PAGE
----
The Transportation Safety Board says 13 cars — four carrying petroleum crude oil and nine carrying liquefied petroleum gas — left the tracks along Highway 16 and Range Road 61 in the hamlet of Gainford.
Carson Mills, spokesman for Parkland County, told CBC News that two of the cars containing liquefied petroleum gas are on fire.
Highway 16 traffic has been re-routed north along Secondary Highway 765, westbound along Secondary Highway 633 and returning southbound on Secondary Highway 757.
|Firefighters in Australia are continuing to fight some of the worst bushfires to hit the country in a decade, preparing for worsening conditions.
In the Blue Mountains west of Sydney, one of the worst-hit regions in fire-ravaged New South Wales state, 300 homes have been either destroyed or damaged by the fire storm that peaked on Thursday, the Rural Fire Service announced on Saturday.
The damage toll is more than double the last count announced on Friday and will continue to rise as assessment teams and police move deeper into the destruction zone in search of survivors and victims.
Homes have been reported destroyed in other regions, but numbers are not yet available.
A 63-year-old man died of a heart attack on Thursday while protecting his home from fire at Lake Munmorah, north of Sydney. At least five others – including three fire fighters – have been treated in hospitals for burns and smoke inhalation, officials said.
Arson investigators are examining the origins of several of more than 100 fires that have threatened towns surrounding Sydney in recent days.
The Australian military also said it was investigating whether a major blaze was linked to an explosives training exercise.
The bushfires have been extraordinarily intense and extraordinarily early in an annual fire season which peaks during the forthcoming southern hemisphere summer which begins in December.
This year’s unusually dry winter and hotter-than-average spring have led to perfect fire conditions.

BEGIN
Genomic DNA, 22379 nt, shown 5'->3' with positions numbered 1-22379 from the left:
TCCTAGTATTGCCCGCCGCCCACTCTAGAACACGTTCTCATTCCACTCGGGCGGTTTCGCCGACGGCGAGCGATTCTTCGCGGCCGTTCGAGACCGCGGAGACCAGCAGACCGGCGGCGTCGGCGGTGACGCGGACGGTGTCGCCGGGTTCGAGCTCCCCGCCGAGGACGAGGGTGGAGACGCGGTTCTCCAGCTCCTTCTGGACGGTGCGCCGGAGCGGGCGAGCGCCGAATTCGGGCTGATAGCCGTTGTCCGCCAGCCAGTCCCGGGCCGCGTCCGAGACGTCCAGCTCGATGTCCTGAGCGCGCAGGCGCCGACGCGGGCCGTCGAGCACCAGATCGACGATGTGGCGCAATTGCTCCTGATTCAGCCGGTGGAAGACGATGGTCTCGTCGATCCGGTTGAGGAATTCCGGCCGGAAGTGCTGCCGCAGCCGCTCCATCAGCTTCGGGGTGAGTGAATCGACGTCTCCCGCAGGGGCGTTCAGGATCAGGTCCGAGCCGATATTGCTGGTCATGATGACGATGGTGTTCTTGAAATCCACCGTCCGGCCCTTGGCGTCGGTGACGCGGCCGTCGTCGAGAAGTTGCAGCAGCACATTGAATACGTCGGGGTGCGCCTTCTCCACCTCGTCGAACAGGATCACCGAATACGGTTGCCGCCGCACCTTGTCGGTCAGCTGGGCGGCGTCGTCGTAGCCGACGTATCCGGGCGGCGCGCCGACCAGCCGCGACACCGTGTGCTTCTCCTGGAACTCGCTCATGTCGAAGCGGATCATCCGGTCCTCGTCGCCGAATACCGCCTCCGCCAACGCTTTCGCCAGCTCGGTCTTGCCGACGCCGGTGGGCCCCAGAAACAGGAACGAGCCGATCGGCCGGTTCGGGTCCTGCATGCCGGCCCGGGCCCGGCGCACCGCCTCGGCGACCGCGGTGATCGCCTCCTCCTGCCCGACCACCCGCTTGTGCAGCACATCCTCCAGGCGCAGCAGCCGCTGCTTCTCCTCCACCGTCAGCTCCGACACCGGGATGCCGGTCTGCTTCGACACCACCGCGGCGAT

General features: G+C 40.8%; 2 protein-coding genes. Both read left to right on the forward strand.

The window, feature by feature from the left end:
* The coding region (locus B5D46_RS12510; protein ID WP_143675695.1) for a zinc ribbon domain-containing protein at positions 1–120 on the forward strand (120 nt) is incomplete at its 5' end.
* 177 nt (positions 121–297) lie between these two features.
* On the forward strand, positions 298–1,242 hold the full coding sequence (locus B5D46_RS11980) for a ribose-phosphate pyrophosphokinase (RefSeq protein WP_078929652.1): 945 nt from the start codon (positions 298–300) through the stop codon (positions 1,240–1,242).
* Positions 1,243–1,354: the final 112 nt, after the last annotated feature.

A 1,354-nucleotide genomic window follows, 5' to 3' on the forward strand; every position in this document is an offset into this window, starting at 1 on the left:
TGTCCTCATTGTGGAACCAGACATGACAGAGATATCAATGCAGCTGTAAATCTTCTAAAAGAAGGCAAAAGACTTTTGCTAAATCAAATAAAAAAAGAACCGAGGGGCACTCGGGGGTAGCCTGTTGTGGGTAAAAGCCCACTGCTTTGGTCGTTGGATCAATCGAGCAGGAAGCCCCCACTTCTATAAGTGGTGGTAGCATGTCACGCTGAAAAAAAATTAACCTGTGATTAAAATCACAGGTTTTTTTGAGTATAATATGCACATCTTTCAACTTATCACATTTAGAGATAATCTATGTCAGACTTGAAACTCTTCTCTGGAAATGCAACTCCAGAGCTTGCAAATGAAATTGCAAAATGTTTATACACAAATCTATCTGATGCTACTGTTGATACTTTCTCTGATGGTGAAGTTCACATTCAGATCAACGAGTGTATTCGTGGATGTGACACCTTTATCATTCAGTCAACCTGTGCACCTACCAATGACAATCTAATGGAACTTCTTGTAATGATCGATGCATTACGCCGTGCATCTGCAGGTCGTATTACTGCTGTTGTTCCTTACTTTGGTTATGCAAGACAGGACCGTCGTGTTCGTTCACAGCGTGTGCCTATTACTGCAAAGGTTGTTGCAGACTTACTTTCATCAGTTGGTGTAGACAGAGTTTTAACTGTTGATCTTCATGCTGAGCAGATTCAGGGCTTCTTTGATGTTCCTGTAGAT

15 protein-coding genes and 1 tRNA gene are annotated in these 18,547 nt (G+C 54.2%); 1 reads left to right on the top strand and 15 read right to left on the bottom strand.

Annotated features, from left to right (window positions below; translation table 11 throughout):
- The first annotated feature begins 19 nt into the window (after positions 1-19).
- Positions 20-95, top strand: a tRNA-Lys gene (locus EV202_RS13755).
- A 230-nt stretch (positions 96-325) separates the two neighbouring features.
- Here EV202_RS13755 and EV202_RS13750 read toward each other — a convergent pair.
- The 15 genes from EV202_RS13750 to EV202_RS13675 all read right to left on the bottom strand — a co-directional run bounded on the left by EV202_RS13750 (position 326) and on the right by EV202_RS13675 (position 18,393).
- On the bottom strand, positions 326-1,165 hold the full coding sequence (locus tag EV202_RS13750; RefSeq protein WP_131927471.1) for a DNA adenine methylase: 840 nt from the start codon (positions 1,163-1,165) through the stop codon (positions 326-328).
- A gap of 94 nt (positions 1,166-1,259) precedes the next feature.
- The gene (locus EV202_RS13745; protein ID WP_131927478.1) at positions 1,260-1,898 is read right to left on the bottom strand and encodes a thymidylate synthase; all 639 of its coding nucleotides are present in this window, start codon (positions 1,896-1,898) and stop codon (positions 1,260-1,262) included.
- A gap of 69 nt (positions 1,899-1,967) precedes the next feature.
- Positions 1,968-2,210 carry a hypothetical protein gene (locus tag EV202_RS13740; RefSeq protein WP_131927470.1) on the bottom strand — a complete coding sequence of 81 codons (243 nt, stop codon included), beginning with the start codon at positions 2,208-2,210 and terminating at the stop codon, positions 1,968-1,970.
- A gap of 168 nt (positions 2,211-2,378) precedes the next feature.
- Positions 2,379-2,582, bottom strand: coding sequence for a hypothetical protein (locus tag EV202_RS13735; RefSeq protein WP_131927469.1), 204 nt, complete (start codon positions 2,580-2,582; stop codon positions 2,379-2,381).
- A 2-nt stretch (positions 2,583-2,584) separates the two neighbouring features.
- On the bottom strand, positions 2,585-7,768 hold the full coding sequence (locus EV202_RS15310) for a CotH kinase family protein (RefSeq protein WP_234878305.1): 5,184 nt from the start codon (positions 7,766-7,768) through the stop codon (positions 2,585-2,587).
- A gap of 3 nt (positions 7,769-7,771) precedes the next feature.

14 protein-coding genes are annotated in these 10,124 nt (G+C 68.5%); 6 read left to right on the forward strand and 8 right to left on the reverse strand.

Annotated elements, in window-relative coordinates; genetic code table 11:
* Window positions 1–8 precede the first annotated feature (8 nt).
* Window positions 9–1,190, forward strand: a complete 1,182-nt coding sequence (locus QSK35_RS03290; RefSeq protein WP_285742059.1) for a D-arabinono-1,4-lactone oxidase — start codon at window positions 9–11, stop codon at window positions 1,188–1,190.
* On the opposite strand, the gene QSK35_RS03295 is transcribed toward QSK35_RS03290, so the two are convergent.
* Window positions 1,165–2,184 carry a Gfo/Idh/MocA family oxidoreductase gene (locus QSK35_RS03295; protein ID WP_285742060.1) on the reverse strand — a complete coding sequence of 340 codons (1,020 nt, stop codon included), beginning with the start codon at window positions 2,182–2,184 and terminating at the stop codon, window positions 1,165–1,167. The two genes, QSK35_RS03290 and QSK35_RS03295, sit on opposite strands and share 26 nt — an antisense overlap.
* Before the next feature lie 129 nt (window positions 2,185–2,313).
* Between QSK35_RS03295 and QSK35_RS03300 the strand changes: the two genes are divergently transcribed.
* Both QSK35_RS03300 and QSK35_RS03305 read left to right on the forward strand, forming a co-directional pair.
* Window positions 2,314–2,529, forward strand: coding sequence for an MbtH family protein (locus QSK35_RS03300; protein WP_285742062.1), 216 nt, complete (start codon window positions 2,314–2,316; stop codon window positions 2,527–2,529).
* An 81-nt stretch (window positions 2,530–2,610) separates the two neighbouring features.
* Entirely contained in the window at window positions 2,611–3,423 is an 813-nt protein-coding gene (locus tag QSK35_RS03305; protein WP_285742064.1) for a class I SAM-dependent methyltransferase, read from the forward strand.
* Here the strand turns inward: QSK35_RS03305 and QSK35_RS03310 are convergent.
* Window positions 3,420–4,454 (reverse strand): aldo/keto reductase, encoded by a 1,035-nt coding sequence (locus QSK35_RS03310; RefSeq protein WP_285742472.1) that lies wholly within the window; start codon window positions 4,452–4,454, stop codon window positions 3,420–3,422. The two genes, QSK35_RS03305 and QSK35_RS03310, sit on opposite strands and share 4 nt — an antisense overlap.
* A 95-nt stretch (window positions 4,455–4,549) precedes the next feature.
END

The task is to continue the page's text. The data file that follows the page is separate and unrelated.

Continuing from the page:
About 1,500 fire fighters have been back burning to contain blazes since winds and temperatures became milder on Friday. Several roads in fire-affected areas north, west and south of Sydney have been closed.
On Saturday, 83 fires were burning across the state including 19 uncontained blazes.
Rural Fire Service Deputy Commissioner Rob Rogers described Saturday’s conditions as a “pause” before higher temperatures and increasing winds were forecast for Sunday.
“It’s just calmed down a little bit and obviously we’re bracing ourselves for these worsening conditions,” Rogers told Australian Broadcasting Corp. radio.
“What we have is a time for the crews to anticipate the weather coming ahead and try and get as much containment as possible and prevent that fire threatening major population centres when we get worse weather,” he said.
In February 2009, bushfires killed 173 people and destroyed more than 2,000 homes in Victoria state.
- 50 Surreal Images From Sydney’s Bushfire Crisis (buzzfeed.com)
- Australia bushfires destroy scores of homes (thedailyblogreport.wordpress.com)
- New South Wales fights worst bushfires in a decade (theguardian.com)
- Homes destroyed as blazes rip through NSW (abc.net.au)